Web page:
Looksmart's original site
LookSmart owns an internet directory, Wisenut search engine, experimental Grub distributed web-crawling project, FindArticles premium content search and NetNanny desktop parental controls software. This is a screenshot of a copyrighted website, video game graphic, computer program graphic, television broadcast, or film. ...
This is a screenshot of a copyrighted website, video game graphic, computer program graphic, television broadcast, or film. ...
Screen shot of WiseNut WiseNut is a crawler-based search engine now owned by Looksmart. ...
Grub is the name for a search engine acquired by LookSmart based on distributed computing. ...
LookSmart was founded by Australian husband and wife Evan Thornley and Tracey Ellery in 1995. They both served as senior executives of Looksmart, but are no longer executives or on the Board of Directors of the company. Evan Thornley (born 1965), Australian businessman, was a founder (with his wife, Tracey Ellery) and former Chairman and CEO of internet company Looksmart Ltd. ...
Tracey Ellery, Australian former executive and co-founder of Looksmart, was prominent in the student movement through the 1980s, and was President of the Australian National Union of Students. ...
1995 (MCMXCV in Roman) was a common year starting on Sunday of the Gregorian calendar. ...
While LookSmart was historically a "directory" of websites, relying on both editorial staff and the Zeal community directory, this is now a very small aspect of its business.
LookSmart was founded in Melbourne in late 1995, and was originally majority-owned by Readers Digest, who had aspirations to develop a female- and family-friendly portal to supplement their legacy magazine business. After leadership and strategy changes at Readers Digest, the company was bought back by founders Thornley and Ellery. During 1997, the company sought venture capital funding, and on several occasions came close to the financial brink. Venture capital funding from Australian and US sources was obtained in 1997 and 1998, and the company relocated its head office to San Francisco.
Relationship with Microsoft
Recognising the difficulty of building a consumer oriented brand Looksmart built a new strategy around licensing its search directory to a wide range of portals and internet sites. A significant amount of Looksmart's revenue stemmed from a lucrative licensing deal with Microsoft, signed in 1998, to provide directory and listing services.
Initial Public Offering
LookSmart went public in August 1999, as part of the widespread technology boom in Silicon Valley. Their stock debuted at US$12 per share, and reached a high in excess of US$70 in early 2000. Australian venture capital investors such as the CHAMP group (via their fund Australian Mezzanine Investments) made very strong gains on their pre-IPO investment.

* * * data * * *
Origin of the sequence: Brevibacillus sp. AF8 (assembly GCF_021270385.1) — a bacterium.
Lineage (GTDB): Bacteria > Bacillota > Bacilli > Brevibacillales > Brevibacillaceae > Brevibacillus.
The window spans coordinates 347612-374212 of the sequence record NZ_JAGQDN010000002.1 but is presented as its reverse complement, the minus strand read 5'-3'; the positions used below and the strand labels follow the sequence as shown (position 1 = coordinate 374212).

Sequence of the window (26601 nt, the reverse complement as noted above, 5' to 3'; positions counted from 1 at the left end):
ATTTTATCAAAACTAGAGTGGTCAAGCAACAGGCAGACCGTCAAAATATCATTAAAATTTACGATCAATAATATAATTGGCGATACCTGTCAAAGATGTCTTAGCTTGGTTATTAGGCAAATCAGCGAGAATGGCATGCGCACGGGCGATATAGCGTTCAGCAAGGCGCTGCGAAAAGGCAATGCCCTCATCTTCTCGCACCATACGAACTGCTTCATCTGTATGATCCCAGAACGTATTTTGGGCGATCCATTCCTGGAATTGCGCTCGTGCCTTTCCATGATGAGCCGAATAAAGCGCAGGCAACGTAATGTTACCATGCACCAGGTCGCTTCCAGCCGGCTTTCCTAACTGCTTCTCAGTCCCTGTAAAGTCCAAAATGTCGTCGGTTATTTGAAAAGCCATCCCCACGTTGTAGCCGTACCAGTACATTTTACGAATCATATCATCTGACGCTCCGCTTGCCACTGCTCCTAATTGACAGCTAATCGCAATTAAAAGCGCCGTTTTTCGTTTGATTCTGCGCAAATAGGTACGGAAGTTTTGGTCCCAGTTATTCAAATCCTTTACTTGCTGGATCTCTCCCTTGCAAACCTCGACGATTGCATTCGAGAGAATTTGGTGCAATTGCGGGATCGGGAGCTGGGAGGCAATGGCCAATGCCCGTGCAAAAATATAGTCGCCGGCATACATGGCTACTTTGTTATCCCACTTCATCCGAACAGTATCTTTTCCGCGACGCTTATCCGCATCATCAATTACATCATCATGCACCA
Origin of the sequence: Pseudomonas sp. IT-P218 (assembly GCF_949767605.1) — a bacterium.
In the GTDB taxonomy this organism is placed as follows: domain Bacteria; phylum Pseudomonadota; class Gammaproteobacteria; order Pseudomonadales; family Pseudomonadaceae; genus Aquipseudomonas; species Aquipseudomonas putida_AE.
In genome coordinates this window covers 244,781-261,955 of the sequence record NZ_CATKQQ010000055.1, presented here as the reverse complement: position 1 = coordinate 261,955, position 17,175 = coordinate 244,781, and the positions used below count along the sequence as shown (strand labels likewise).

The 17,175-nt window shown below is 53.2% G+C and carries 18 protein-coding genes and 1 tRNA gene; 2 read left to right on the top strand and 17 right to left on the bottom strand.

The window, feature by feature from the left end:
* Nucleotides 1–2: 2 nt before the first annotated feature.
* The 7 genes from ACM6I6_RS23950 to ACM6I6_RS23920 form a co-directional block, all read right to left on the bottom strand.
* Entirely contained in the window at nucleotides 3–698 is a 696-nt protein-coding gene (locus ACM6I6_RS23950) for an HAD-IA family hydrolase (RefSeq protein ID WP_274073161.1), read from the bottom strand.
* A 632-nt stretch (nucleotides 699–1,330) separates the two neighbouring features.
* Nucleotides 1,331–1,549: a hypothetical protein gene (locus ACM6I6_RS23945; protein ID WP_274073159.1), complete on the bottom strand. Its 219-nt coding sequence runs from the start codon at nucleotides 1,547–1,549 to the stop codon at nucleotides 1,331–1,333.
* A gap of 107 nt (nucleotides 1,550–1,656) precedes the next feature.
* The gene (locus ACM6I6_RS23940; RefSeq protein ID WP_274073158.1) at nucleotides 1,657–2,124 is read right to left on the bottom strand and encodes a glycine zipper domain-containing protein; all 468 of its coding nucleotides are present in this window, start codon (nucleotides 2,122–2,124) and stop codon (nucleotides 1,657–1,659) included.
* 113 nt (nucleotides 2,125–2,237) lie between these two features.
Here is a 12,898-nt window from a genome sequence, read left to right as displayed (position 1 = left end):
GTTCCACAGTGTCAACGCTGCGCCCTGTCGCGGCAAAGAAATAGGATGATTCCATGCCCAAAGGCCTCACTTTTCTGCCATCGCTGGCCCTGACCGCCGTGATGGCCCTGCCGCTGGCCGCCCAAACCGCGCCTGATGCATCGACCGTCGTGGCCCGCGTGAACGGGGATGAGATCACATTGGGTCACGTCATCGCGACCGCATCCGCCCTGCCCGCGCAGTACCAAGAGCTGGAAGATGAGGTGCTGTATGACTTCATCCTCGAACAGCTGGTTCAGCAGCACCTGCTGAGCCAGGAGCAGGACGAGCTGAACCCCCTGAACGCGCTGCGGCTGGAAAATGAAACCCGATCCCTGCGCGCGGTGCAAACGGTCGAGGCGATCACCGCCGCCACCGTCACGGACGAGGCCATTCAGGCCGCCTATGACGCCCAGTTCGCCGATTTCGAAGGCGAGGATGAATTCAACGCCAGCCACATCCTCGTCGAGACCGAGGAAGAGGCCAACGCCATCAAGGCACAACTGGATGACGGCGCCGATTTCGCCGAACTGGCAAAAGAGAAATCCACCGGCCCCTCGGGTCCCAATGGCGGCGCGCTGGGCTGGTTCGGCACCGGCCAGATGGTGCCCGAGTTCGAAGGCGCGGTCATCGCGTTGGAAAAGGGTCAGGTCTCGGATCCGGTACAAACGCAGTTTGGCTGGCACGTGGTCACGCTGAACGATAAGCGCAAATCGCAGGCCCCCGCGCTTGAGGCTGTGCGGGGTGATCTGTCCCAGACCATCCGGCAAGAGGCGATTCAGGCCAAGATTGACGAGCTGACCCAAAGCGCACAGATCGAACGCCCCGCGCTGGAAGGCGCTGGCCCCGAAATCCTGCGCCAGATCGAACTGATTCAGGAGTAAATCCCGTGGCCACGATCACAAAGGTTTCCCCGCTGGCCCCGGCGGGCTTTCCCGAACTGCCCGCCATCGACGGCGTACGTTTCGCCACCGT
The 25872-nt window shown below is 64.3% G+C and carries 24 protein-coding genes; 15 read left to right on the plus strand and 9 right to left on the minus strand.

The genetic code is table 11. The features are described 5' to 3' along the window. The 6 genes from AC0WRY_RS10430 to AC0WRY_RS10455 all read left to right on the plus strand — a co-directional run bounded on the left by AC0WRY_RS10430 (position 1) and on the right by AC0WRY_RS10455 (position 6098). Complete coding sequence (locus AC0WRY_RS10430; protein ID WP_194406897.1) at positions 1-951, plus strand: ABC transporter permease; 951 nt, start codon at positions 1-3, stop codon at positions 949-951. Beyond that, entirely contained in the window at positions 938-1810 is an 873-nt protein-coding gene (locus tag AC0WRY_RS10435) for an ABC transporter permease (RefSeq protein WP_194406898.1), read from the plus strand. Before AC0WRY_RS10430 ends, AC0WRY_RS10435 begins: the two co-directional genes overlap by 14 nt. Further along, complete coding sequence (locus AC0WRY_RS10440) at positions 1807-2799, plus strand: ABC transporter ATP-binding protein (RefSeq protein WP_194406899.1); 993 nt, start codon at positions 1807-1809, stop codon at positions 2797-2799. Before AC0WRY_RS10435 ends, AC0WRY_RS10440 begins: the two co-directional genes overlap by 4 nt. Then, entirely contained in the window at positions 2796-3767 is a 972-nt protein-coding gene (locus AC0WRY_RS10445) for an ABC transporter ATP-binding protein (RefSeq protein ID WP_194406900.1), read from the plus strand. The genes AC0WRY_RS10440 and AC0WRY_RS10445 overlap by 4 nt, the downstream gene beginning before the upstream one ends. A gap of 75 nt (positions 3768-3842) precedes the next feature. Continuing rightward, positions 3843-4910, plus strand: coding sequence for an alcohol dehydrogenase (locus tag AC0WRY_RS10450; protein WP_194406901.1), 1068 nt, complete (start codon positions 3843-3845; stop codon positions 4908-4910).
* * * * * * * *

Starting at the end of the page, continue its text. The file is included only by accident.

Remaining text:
Effects of the Decline of the Online Advertising Market
The company was hit by the "tech wreck" in 2000. As with the rest of the Industry LookSmart lost a significant number of major advertising customers who went to bankrupt in 2000, and was forced to reduce expenditure and lay off a large number of staff in early 2001 to survive.
Evan Thornley and Tracey Ellery had sold stock after the expiration of the "lock-up" on company officers after the IPO, but suspended their stock sale program in 2000 once the stock price went below the IPO price of US$12. They resumed their stock sale program in 2004.
2001 - 2003 - The Microsoft years
After major cost reductions in early 2001, the company chose to focus on its relationship with Microsoft, and in particular, the development of a paid listings business. LookSmart's listings and licensing business, both dominated by a contract with Microsoft, quickly became its major source of revenue. In 2002, the company became profitable.
In mid 2002 Evan Thornley announced his intention to return to Australia and resigned as Chief Executive. At the time, there was division on the Board over the process to appoint a new CEO and as a result 3 directors resigned from the Board in 2002, and new directors were appointed.
In 2002, LookSmart also changed its previous "submit a site" model where businesses could pay a fee to have their site listed in the LookSmart directory, and adopted a pay-per-click model. This led directly to a class-action lawsuit, which was settled in September 2003 by LookSmart offering free clicks to businesses whose websites had been listed under the previous system.
A number of internet companies, including LookSmart, were affected by state and federal government action in the United States against internet gambling sites. All major search engines were involved in an inquiry by the US Attorney-General, and subsequently LookSmart and all other major search engines agreed to cease accepting text advertisements from internet gambling companies.
New strategies after the end of the Microsoft contract
In late 2003, Microsoft announced that it would not renew its contract with LookSmart, which at the time accounted for over 70% of LookSmart's revenue. As a result, major personnel and strategy changes were called for, including a significant reduction in staff numbers, and sale of LookSmart's international operations.
Evan Thornley stood down as Chairman in May 2004 and was replaced by Teresa Dial, a former CEO of Wells Fargo. In May 2005 Evan Thornley and Tracey Ellery announced that they would not stand for re-election to the Board of Directors at the conclusion of their terms in June 2005.
A new US-based CEO, David Hills, was appointed in October 2004, and has since added several new executives and continued to diversify LookSmart's revenue streams.
- LookSmart Update on Strategic Initiatives
- LookSmart On Comeback Trail?